Robin at Dharma Bums writes, "I've been trying for weeks to photograph a Golden-crowned or Ruby-crowned Kinglet. Because they are *continuously active* it is very difficult to get a good shot. They hop and flit in the bushes, making focusing very tricky. But persistence paid off, and I did get a fairly reasonable shot of this Ruby-crowned Kinglet just the other day. One of North America's smallest birds, the Ruby-crowned Kinglet can be recognized by its constant wing-flicking. The male shows its red crown only infrequently."
Kerrdelune of Beyond the Fields We Know shared this photo of the tattered remains of a milkweed pod.
Laurie from Dont Make Me Get My Flying Monkeys sent this photo taken near the headwaters of the Stillwater River above Nye, Montana.
Dawn shared two beautiful pics; this one of Mt Rainier from White Pass...
... and this gentleman who joined her hoping she might have a snack or two to share.
John at A DC Birding Blog sent this photo of the sunset on 1/15/07 at the grounds of the U.S. Capitol. The domed building visible on the horizon is the National Museum of the American Indian. The branch at the top is part of a large willow oak that stands about 30 yards from the Senate wing.
Evan writes, "This is a Tufted Titmouse taken in my backyard in Fairfax Va."
Sky writes, "Recent snowfalls in Puget Sound, Washington covered our giant sequoia in glittering white crystals where she stood regally dressed for our pleasure for 7 days! This photograph is cast in the blues of the afternoon light joining sky and snow. She is my favorite evergreen here where she overlooks one of our perennial rock gardens filled with spring's tulips, hyacinths, and iris followed by a summer festival of lilies, fuchsias, dahlias, coreopsis, liatris, and lavenders."
DivaKitty sent this photo taken while looking down on Carson Valley from Kingbury Grade in Tahoe, Nevada.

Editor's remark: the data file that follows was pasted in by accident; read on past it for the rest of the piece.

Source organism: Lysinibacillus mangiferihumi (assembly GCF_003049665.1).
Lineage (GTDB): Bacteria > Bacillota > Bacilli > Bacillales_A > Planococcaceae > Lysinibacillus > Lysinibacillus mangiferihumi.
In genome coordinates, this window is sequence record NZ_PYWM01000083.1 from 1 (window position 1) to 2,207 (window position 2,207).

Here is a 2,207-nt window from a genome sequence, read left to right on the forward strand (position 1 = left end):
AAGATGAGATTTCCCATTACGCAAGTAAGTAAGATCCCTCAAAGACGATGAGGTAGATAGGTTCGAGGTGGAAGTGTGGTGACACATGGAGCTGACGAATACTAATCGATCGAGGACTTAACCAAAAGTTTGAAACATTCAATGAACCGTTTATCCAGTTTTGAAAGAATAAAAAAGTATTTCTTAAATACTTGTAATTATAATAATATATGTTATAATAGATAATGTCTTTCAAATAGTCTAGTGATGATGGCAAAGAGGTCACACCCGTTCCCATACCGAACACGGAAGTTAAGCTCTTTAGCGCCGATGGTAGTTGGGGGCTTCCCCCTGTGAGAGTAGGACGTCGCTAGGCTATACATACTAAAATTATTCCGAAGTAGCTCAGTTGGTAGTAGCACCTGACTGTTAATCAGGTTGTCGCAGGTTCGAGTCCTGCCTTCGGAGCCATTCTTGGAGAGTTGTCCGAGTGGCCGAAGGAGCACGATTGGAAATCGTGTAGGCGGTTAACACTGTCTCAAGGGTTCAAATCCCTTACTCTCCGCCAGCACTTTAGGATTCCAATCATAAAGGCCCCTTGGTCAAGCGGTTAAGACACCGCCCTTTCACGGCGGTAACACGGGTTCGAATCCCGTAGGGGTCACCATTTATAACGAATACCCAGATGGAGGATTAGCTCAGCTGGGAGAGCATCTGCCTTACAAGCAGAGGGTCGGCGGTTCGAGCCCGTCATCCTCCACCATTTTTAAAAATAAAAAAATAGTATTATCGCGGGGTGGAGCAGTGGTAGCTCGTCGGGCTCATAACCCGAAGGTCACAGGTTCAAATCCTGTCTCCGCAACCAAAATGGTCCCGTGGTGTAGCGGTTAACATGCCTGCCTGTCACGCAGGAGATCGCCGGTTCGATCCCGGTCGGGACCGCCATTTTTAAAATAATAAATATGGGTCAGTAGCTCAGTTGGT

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Many thanks to those who submitted photos this week. Is it just me, or are they more spectacular each time?
My hope in hosting Good Planets is that the beauty shared here will cause someone to pause and consider all that we stand to lose if we continue to take this planet and its many wonders for granted. Step out into the world, draw your small circle and see what you can find within it that will bring you joy. Share that joy and do your part, however small, to see that it endures.
Everyone is invited to particpate in the Good Planets Show. Send your photos to me, lc-hardy AT comcast DOT net for inclusion in next Saturday's edition. If you're prone to procrastinate, send your pics for February to Wanderin Weeta (susannah AT dccnet DOT com). Maybe you'd like to host Good Planets on your own blog? Think about it and contact Robin at newdharmabums AT yahoo DOT com.
Friday, January 19, 2007
I'm kidding, of course. This duck wasn't interested in having her picture taken - she was looking for a handout. I didn't have a single thing to offer her, not that I would have anyway. There's a reason the ponds are posted with "no feeding the waterfowl" signs.
All of the ponds the ducks frequent (both migratory and domestic) are in residential areas, surrounded by homes. Most are passive-use municipal parks and often attract large numbers of Canada Geese and Mute Swans. People using the parks like to feed them and that attracts more of the beggars and probably drives away the migrant waterfowl. It also dirties the water, and in the case of Wreck Pond, which is tidal, creates a significant environmental problem.
Better just to tell her how pretty she is and go on my way.
Thursday, January 18, 2007
One plus for me as a college instructor is that I get a new crop of students every few months. Just when we begin to get tired of one another and have each other figured out - the semester ends!
For all the nerves involved in the first class meeting, I have a good time with it. I get to pretend that I'm very strict and likely to be a difficult teacher - for a few hours anyway. They see through that act pretty quickly in the weeks to come.
They seem like they'll be an interesting class. There's a few culinary school students, and a dance major, and a girl in the automotive program. All of them claim to be good readers, but hate reading, and most couldn't name the last book they'd read.
A gentle, but late reminder to anyone planning to submit a photo for this week's Good Planets on Saturday. Please email to me at lc-hardy AT comcast DOT net sometime tomorrow. Thanks.
Wednesday, January 17, 2007
and for Suzanne from PetBunny, who died today:
DEDICATED TO ALL THOSE WHO CARE FOR ANIMALS
I Am an Animal Rescuer
My job is to assist God's creatures
I was born with the need to fulfill their needs